"For three months, the only things in my refrigerator were red meat and gallon jugs of marinade," Burke said.
The one dehydrator evolved into six. "When all of them were on at the same time, it sounded like a plane going off," he said.
He slept on the couch many nights, getting up every hour to rotate the trays of beef.
He started taking the finished product to work, offering it to friends and then selling it in 2-ounce, vacuum-sealed bags for $4 a pop. He didn't sell a lot, maybe 50-100 bags a week. But it was enough to pay for the beef and bags.
"We realized we might be on to something," Burke said.
He put up a website and started contacting state and federal regulatory agencies about food production.
Burke and his wife thought a health food store on Daniel Island would go over well and were going to call it the Happy Apple. That's the brand they first used for the beef jerky.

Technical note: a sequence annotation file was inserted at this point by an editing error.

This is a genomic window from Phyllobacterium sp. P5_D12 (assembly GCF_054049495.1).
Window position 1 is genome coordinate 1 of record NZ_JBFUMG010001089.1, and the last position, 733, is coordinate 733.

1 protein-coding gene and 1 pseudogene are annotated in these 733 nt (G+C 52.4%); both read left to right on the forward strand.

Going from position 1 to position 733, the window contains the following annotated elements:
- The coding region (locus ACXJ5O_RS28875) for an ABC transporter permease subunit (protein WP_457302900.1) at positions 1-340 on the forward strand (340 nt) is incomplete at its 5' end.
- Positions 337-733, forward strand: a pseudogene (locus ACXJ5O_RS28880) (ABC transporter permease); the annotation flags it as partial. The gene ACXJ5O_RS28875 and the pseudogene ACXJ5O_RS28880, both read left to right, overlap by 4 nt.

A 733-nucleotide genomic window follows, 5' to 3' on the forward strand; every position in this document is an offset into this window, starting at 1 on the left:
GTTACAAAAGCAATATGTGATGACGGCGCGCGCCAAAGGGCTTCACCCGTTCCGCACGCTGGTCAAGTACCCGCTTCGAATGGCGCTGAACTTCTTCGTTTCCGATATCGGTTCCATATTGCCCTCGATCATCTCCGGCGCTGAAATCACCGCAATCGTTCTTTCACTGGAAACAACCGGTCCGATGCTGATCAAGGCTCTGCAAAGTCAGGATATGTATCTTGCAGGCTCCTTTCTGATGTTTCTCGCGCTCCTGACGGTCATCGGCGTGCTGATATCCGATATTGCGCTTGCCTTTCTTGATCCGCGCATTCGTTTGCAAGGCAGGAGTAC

"When I put up the website and started doing research, it occurred to me that jerky was going to be a much more viable business than a health food store," Burke said.
While checking into federal regulatory requirements, he learned he could process food only during normal business hours because that's when food inspectors are on duty. That wouldn't work for him because he could do it only after hours.
He knew he couldn't afford to quit his job, and he couldn't do it on his own.
Meanwhile, one night his wife went out with friends and came back home to say they all told her she smelled like a smokehouse.
"I thought smelling like barbecue was pretty fantastic," Burke said with a laugh. She told him, "You have to get this stuff out of our house."